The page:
x Abu Dhabi, UAESunday 23 July 2017

Oil gains after plunging to 3-year low

In Asia, oil prices are up 84 cents to $47.80 a barrel as investors gauge the impact of slowing US and Chinese economies.

A Malaysian motorist fills up at a petrol station in Klang, outside Kuala Lumpur, Malaysia.
A Malaysian motorist fills up at a petrol station in Klang, outside Kuala Lumpur, Malaysia.

SINGAPORE // Oil prices rose slightly today in Asia after hitting a three-year low overnight as investors tried to gauge how much the slowing US and Chinese economies will hurt demand for crude. Light, sweet crude for January delivery was up 84 cents to US$47.80 a barrel in electronic trading on the New York Mercantile Exchange by midafternoon in Singapore. The contract fell $2.32 overnight to settle at $46.96, after touching $46.82, the lowest level since hitting $46.20 intraday on May 20 2005.

"The rallies we've seen have been false rallies, relief rallies," said Mark Pervan, senior commodity strategist with ANZ Bank in Melbourne. "The mood is overwhelmingly bearish at the moment." Investors have been discouraged by growing evidence that China's economy, the world's fourth largest, may slow more than previously expected. Property prices in China have plunged, leading analysts to expect a drop in construction, an important driver of Chinese growth.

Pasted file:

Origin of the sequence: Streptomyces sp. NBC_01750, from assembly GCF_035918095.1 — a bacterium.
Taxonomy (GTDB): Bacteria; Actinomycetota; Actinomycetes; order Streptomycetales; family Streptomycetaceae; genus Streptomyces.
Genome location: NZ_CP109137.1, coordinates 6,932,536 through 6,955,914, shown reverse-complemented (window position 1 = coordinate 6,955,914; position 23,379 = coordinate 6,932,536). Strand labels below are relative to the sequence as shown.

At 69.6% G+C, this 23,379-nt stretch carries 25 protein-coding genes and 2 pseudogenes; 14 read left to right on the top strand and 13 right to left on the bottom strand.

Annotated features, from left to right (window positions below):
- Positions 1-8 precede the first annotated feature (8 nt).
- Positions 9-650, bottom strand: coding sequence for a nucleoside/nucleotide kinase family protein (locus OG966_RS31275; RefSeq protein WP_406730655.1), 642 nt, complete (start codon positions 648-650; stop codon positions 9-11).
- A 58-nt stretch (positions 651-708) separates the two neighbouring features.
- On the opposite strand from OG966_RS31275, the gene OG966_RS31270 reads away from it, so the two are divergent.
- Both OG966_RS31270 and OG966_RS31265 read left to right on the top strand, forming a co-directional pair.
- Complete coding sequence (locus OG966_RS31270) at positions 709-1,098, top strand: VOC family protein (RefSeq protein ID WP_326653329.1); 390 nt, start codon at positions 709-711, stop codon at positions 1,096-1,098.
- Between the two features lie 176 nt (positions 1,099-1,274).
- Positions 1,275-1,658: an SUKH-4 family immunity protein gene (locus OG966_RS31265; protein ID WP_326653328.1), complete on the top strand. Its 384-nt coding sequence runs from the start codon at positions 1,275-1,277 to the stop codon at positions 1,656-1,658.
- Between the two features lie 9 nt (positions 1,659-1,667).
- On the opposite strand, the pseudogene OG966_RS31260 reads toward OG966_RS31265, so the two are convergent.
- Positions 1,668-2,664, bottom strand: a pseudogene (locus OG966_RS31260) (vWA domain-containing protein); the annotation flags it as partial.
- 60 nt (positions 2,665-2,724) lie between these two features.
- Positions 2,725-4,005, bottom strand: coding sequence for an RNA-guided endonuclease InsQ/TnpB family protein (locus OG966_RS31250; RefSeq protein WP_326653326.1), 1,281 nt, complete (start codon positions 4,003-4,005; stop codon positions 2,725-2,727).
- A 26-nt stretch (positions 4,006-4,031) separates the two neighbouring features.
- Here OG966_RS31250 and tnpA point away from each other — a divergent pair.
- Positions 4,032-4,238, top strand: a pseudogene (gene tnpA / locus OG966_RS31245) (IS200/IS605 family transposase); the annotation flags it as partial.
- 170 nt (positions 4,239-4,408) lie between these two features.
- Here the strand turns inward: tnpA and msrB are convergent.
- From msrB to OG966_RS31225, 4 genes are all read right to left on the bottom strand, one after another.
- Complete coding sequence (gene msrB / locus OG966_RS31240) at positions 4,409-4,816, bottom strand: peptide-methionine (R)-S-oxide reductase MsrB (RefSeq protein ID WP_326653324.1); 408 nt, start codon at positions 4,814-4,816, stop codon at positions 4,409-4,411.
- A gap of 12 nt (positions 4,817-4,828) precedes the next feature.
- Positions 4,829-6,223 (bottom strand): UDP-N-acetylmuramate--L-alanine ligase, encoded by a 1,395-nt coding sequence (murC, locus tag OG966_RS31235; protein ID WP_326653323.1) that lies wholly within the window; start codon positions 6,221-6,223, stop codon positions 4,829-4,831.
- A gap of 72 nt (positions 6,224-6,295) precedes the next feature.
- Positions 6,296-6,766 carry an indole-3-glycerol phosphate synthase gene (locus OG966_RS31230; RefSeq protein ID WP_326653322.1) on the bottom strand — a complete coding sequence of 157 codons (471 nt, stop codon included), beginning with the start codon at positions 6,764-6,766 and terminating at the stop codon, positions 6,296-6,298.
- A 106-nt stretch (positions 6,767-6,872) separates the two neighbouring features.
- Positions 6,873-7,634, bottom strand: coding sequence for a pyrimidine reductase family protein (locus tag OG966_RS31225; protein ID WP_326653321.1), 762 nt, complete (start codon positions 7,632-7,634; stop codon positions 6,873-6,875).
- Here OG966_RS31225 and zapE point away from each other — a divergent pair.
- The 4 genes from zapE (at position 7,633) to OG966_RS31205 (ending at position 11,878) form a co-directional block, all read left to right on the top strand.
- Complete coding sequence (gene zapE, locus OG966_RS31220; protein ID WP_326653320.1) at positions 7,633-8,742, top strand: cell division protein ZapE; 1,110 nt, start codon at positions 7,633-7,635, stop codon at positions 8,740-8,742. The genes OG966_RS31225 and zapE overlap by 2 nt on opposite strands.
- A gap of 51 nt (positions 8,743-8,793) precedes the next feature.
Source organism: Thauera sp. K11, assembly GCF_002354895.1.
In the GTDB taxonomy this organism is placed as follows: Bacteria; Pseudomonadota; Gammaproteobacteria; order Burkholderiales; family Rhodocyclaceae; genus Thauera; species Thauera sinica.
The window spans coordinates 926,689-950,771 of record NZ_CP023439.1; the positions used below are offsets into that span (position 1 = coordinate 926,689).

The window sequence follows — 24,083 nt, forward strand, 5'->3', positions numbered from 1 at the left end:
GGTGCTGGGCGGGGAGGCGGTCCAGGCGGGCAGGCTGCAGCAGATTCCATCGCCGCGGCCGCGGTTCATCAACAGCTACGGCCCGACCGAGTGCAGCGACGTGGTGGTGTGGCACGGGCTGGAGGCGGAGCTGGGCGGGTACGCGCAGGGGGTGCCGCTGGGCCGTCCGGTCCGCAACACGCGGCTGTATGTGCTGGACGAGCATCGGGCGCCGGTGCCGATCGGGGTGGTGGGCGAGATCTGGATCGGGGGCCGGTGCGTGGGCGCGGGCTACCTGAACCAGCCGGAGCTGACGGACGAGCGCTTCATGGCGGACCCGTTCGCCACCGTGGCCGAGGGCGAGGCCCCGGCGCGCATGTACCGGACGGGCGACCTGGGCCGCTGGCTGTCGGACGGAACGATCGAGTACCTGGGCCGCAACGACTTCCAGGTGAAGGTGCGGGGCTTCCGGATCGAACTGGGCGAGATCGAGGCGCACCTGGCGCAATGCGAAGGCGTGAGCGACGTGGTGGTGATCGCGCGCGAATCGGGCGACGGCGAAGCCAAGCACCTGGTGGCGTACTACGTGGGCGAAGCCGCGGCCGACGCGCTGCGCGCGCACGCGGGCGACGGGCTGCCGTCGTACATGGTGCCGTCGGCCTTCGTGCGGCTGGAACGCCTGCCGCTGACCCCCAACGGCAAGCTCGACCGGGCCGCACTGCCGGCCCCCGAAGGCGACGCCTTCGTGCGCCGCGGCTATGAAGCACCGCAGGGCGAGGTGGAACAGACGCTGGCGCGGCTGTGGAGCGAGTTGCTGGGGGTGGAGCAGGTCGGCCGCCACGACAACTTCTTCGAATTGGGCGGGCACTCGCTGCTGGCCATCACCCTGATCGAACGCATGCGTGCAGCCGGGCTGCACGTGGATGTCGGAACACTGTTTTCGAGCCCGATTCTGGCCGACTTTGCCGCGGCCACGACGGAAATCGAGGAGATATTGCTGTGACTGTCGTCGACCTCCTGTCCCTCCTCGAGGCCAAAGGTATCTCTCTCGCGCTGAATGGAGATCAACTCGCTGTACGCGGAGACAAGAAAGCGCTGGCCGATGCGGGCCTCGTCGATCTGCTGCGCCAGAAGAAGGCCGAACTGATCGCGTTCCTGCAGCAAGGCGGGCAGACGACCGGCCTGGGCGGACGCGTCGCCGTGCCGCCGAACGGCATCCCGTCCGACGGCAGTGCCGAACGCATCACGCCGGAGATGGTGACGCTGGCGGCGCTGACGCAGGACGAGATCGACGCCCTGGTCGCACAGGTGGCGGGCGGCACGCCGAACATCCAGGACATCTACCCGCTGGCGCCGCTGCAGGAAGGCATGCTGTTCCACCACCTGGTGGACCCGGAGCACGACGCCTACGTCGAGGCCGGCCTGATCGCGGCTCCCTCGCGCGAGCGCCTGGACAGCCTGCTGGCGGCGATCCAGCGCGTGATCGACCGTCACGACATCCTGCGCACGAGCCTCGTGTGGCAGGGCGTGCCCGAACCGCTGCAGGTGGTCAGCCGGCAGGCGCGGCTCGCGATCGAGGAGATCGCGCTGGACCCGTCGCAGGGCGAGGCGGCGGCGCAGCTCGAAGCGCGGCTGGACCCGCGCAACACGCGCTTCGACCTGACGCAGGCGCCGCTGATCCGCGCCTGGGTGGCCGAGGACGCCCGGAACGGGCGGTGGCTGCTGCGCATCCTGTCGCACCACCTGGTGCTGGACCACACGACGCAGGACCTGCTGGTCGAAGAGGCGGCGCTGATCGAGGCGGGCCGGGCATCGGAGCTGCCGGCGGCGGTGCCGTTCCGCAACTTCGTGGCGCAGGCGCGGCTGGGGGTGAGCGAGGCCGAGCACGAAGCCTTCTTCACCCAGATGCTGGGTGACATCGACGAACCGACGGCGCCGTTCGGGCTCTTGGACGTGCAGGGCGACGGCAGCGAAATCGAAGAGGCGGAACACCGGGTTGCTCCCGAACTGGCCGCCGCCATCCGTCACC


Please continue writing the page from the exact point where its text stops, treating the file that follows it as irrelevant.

The World Bank last week cut its 2009 Chinese growth forecast to 7.5 per cent, the slowest in almost two decades. "There are much clearer signs that China is slowing, and this has caused the recent leg down in prices," Mr Pervan said. "The US remains the major market, but the downturn in China is accelerating." Oil prices have fallen about 68 per cent since peaking at $147.27 in July. A production cut by the Opec in October failed to halt the slide in prices, and now the group is asking non-Opec producers for help. The Opec president Chakib Khelil said yesterday oil producers such as Russia, Norway and Mexico should "express their solidarity" with Opec, either by joining the cartel or by following its reductions of output quotas. Russian officials have said they are preparing a co-operation agreement with Opec that could be examined at the cartel's meeting this month in Algeria.

"If Russia cuts production, it gives a bearish signal because it shows Russia is clearly concerned about short-term weak demand," Mr Pervan said. "Russia only reacts under major duress." In other Nymex trading, gasoline futures rose 1.48 cents to $1.07 a gallon. Heating oil gained 0.96 cent to $1.59 a gallon while natural gas for January delivery was up one cent to 6.43 per 1,000 cubic feet. In London, January Brent crude rose 82 cents to $46.26 on the ICE Futures exchange.